trap

One of the most valuable lessons I learned as a child was learned through the Road Runner cartoons.

Thanks to overthinking and a shallow approach, Wile E. Coyote always failed to capture Road Runner.

But Coyote kept on trying. He continued to fail. I and millions of kids and adults alike were glued to the series. We just couldn’t stop watching Coyote’s incredible drive, persistence, and resilience.

So what was the lesson I learned from Coyote’s failures? Persistence and resilience matter, but only if you vary your strategies.

We have all used failing job search strategies. These strategies waste our precious time and deliver no results. Yet many of us continue using them, just like Coyote. We hope the next time we press “send,” the magic will happen!

This year, it’s time to ditch the shallow tactics and put your persistence to work with better strategies. Here are six self-snaring job search tactics to avoid:

1. Not Preparing for the Video Interview

Many companies now use video as part of their interview processes, and it’s critical you take video interviews as seriously as in-person conversations. Dress the part, make eye contact, and make sure you’re heard.

Consider upgrading your technology if your webcam isn’t up to date. You should also test to see if your smartphone camera is the better option. You may be surprised at how good your phone is!

2. Failing to Research Companies in Depth

Successful job seekers connect with employees in their target companies. Although this is not an easy task, it is doable.

A single point of contact in the company may not know everything you need to know, so try reaching out to several employees to get a full view of the company’s culture, management, and company values. It’s not enough to familiarize yourself with products and services. Conversations with several people within the company/department/team are where the magic happens.

3. Not Negotiating

Most people don’t negotiate their compensation because they lack strategies. Much of what is said about negotiation focuses on money, which creates fear. There will be times when extra PTO or flexible work are more valuable to you than money. Create a purposeful  strategy and focus on things that really matter to you. Doing so will create the confidence you need to negotiate successfully.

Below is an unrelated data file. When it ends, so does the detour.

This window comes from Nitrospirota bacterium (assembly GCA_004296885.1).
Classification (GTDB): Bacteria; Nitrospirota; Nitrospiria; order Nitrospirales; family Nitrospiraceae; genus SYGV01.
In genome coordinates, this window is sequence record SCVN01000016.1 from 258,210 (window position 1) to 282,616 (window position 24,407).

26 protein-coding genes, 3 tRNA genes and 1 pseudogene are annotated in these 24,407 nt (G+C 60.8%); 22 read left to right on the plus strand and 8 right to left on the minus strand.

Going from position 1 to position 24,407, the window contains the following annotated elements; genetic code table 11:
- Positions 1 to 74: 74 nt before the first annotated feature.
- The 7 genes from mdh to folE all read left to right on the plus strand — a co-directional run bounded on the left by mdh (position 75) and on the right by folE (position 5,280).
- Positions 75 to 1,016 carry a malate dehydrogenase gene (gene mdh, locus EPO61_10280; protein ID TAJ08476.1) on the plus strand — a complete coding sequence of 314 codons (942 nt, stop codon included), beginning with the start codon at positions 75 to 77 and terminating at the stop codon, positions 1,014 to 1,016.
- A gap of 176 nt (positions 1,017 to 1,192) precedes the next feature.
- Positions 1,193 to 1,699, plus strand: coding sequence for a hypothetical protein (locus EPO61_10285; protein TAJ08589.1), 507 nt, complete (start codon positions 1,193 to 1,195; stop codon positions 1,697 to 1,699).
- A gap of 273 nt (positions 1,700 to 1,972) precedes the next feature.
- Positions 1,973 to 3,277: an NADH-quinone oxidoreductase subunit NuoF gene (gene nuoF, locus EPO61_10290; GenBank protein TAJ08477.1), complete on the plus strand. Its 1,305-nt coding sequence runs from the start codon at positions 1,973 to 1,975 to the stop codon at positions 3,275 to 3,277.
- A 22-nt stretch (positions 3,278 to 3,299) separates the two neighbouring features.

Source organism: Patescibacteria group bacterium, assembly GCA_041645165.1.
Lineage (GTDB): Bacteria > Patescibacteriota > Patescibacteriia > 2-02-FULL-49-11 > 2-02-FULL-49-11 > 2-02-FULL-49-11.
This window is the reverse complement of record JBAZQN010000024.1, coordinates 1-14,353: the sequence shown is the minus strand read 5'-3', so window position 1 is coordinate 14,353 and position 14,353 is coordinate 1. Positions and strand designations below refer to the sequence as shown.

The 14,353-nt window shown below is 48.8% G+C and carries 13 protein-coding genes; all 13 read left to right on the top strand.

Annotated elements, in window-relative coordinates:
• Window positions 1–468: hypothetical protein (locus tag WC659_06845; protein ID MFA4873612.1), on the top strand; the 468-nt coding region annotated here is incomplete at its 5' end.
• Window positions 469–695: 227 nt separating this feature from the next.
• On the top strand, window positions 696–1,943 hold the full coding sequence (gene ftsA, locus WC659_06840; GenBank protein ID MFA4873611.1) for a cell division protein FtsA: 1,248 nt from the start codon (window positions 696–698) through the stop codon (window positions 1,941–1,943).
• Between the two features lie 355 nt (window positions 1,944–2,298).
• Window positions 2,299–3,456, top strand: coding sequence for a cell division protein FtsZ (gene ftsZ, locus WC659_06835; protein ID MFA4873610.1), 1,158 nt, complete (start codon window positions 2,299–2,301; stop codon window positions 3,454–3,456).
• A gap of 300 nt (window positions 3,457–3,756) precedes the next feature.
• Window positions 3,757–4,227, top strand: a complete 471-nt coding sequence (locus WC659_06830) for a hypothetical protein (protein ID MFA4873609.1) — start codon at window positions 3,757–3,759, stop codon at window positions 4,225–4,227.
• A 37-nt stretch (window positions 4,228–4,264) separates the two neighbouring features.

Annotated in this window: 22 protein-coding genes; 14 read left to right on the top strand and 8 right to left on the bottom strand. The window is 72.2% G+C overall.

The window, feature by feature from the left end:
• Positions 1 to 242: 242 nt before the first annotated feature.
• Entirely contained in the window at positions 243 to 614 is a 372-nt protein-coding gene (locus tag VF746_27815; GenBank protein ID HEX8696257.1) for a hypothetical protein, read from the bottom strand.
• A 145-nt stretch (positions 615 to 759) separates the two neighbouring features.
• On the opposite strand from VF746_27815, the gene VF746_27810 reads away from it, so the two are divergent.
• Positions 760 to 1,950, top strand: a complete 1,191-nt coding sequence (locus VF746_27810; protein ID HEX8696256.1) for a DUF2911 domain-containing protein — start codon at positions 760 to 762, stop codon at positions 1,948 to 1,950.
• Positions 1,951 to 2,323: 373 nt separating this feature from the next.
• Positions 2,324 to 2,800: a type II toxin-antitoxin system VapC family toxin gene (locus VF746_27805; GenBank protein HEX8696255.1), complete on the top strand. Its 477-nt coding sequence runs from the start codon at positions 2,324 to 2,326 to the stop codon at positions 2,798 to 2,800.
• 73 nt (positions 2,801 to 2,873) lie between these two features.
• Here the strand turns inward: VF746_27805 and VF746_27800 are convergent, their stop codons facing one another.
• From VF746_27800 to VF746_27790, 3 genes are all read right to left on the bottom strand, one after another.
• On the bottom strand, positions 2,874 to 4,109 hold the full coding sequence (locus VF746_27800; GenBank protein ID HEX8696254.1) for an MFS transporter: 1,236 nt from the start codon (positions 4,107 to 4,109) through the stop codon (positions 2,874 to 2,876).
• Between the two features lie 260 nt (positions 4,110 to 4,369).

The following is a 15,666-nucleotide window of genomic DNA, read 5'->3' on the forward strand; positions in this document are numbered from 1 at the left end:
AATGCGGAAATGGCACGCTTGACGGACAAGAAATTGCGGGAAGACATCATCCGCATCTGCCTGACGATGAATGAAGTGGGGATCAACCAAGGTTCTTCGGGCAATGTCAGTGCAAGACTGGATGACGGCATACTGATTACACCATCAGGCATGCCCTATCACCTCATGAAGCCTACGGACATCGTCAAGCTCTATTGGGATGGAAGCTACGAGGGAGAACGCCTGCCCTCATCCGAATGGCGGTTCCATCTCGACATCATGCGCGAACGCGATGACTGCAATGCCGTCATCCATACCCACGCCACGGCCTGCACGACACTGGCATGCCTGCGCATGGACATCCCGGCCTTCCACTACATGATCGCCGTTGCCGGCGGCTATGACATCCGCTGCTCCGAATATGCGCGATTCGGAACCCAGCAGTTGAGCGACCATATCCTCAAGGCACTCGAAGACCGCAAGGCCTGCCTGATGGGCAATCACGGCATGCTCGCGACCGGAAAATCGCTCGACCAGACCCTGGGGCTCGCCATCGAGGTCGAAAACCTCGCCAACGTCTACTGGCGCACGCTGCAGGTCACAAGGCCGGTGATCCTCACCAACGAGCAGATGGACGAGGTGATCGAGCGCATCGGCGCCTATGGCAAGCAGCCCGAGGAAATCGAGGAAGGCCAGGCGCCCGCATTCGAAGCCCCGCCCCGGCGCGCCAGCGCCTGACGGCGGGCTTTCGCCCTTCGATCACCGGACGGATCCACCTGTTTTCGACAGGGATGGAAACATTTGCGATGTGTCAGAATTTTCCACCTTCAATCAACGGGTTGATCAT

4. Giving Up and Settling for Less

I remember times when I took jobs as bridge opportunities while looking for something else. My problem was always that I didn’t know what the next step would be. Then, months later, I would realize I was settling.

There are times when you need to take stepping-stone jobs like this, but remember: This new gig is your second job. Your primary job is to progress in your desired career path.

5. Underestimating Your Competition

As in sports, in the job search you must know how people are beating you. Understanding your uniqueness helps you stand out and is essential. Not knowing how others are nailing jobs is falling a step behind. You must be agile enough to adapt your presentation in person and online to be as savvy as your competitors.

6. Not Communicating Adequately

Susan Rooks, a.k.a. the Grammar Goddess, says most people have not had a grammar and usage class since leaving high school. She agrees that all communication requires clarity and concision. No one, including employers, wants to have to guess what you mean.

Rooks says, “Clarity is usually based on using correct punctuation, shorter sentences, and regular, easy-to-understand words. Otherwise, clarity may go out the window.”

This year, pay attention to what successful job candidates are doing. Understand where your strengths help you compete. Leverage your best strengths and deliver the results employers want to see. Don’t get trapped in your own snare.

Mark Anthony Dyson is a career consultant, the host and producer of “The Voice of Job Seekers” podcast, and the founder of the blog by the same name.



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